Morrison had only witnessed a few hockey games, a gymnastics meet and the infamous Fab Five during his first recruiting trip to Ann Arbor.
He was “blown away by the atmosphere and the whole magnitude of Michigan.”
But that was all before he stepped into the office of legendary player and coach Red Berenson, the trendsetter in transitioning college players to the National Hockey League.
Needless to say, the extracurricular activities were an afterthought following the meeting with the former NHL Coach of the Year.
“I guess you could say I went through the ringer with him a little bit,” Morrison now jokes. “He doesn’t beat around the bush at all. He tells you the way things are, and I have a tremendous amount of respect for him because of that quality.”
While some coaches reverted to wining and dining potential recruits, Berenson flipped the equation, asking hopeful Wolverines what they could do for Michigan.
Once fall rolled around for the start of the 1993-1994 campaign, a boyish 18-year-old Morrison walked into the locker room. Berenson soon found out what the Pitt Meadows, British Columbia native was going to do for the program — and him.
Associate head coach Mel Pearson had seen similar body types as Morrison’s, who looked more like he should be entering high school rather than the storied University of Michigan hockey program.
“He had that look to him, he just looked so young,” Pearson said of Morrison. “He looked like he was 12 years old, and he shouldn’t be in college.”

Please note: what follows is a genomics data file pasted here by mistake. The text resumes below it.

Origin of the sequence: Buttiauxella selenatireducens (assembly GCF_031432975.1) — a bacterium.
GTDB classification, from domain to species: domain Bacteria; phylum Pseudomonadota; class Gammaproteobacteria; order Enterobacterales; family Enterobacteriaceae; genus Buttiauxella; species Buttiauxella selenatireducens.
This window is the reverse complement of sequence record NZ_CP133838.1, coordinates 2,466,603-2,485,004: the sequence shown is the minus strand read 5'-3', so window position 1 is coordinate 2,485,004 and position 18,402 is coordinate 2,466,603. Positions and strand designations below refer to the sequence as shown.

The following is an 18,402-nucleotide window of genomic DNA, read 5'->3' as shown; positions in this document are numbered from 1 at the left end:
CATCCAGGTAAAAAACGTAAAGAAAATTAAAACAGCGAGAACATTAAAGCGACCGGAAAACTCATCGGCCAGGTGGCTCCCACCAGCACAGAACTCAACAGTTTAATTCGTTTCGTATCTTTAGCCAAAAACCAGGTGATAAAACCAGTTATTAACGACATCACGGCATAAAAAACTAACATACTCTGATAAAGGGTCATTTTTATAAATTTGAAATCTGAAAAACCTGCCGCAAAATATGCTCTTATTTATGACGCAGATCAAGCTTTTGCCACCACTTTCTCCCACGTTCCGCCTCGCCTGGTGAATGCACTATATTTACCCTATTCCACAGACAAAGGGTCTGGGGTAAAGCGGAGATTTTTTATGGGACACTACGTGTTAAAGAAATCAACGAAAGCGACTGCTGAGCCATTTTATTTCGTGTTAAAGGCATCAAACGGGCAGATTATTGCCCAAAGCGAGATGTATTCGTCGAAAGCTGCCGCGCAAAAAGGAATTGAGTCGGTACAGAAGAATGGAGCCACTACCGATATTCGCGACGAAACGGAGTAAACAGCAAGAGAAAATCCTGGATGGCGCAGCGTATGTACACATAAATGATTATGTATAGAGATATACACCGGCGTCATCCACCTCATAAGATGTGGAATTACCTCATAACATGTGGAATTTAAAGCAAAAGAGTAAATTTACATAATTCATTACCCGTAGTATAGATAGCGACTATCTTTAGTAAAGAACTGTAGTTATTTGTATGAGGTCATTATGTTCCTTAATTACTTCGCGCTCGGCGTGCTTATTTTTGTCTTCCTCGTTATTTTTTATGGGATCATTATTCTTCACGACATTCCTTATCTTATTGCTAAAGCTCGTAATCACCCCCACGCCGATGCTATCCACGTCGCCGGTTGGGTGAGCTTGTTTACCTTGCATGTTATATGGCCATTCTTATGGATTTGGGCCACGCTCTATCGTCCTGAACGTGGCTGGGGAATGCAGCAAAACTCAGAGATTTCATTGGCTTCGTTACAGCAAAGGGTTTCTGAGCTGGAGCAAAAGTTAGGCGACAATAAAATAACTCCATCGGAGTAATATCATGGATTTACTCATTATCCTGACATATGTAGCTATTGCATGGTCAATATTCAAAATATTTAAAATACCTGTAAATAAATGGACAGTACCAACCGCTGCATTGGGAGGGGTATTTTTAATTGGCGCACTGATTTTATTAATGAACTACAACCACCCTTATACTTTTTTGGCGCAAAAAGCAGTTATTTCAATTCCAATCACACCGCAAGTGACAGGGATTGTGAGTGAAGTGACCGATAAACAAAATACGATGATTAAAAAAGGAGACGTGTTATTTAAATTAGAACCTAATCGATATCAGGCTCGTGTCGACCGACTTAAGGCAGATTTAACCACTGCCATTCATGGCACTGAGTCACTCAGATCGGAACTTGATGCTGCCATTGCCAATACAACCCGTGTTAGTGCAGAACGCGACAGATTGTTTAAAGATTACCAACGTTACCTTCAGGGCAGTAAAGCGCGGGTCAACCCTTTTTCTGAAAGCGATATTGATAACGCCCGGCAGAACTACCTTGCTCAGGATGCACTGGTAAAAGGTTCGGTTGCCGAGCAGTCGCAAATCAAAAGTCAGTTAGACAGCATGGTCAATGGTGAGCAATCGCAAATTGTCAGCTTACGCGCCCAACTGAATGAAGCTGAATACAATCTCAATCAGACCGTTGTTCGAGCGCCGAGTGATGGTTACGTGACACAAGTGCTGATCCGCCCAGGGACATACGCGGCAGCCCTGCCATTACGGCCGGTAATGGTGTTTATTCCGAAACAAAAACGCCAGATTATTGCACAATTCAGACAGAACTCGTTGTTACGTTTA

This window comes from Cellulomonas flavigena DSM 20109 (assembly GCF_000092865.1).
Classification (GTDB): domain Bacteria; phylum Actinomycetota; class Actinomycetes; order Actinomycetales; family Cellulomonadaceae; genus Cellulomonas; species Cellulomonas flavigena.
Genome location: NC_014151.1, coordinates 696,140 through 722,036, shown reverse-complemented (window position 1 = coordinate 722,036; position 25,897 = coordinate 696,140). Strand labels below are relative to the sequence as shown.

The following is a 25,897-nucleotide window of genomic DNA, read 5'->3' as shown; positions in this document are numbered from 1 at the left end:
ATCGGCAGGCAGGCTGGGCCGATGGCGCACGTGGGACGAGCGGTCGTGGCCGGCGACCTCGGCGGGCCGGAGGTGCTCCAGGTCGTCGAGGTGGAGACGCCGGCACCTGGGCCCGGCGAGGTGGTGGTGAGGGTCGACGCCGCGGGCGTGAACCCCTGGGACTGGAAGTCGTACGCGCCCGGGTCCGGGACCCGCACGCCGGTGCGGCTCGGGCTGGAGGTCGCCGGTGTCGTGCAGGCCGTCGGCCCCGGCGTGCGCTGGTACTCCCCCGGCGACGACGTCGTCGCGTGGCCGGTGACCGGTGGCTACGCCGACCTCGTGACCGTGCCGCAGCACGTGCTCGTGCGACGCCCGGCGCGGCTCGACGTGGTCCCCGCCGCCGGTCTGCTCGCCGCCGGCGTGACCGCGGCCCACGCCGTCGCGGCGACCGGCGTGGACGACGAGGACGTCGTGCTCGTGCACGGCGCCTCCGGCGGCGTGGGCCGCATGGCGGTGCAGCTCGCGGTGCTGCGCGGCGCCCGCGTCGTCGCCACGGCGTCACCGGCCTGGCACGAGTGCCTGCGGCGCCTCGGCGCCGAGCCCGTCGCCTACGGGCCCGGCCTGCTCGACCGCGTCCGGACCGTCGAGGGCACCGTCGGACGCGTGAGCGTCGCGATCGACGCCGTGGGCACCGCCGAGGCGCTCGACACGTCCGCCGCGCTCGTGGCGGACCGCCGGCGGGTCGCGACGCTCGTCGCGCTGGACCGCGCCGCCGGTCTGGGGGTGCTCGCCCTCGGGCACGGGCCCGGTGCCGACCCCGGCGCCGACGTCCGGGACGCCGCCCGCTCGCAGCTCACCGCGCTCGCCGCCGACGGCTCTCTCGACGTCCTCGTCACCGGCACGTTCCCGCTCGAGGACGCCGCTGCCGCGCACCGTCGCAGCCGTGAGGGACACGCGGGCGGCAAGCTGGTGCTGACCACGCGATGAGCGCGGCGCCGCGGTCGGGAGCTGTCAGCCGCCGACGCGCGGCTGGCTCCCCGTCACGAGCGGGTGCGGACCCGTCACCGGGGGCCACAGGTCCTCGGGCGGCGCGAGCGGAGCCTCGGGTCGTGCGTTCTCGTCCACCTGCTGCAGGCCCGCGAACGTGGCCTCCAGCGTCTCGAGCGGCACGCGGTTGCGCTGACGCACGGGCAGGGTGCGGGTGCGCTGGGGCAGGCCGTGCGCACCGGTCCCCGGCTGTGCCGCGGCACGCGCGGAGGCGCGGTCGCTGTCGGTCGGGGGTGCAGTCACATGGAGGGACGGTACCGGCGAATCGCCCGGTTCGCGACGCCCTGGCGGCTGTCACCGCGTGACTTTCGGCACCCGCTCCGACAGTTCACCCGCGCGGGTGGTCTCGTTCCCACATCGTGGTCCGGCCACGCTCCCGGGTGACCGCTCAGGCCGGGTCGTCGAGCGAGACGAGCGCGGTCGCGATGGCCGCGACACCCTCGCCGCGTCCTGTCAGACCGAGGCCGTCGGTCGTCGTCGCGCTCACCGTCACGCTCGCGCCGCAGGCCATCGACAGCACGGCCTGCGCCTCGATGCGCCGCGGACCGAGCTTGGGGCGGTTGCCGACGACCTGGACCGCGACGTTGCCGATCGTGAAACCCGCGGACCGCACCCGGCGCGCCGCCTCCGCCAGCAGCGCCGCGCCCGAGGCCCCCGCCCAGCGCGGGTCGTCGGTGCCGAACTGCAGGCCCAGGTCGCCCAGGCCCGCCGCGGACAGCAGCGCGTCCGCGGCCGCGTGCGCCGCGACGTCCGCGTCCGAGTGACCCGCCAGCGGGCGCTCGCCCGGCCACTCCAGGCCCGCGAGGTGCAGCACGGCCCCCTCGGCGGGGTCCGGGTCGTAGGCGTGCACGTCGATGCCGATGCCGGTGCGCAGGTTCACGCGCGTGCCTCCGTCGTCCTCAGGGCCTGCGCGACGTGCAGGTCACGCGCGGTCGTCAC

Regardless of how he may not have been able to grow a modern prototypical-Matt Rust beard in a week, it was Morrison’s on-ice presence that really caught the attention of the Michigan coaching staff, as well as teammates such as then-senior Brian Wiseman.
“We were in awe in regards to his talent level coming in as a freshman,” Wiseman said of his first impressions of Morrison. “You knew he had something special that we were going to see at some point in time in his career.”
Wiseman and other seniors like goaltender Steve Shields were overwhelmed by the freshman’s abilities. Morrison’s uncanny knack for locating teammates on the ice was a quality uncharacteristic of players so young in their Division-I career.
But everything Morrison accomplished was expected of him, even if he was only a freshman.
Morrison had a dynamic ’92 campaign with the British Columbia Hockey League’s Penticton Panthers, with whom he tallied 35 goals and 59 assists.
“He came in with a lot of accolades, and it wasn’t too long before everybody knew that he was as good as advertised,” Hume said.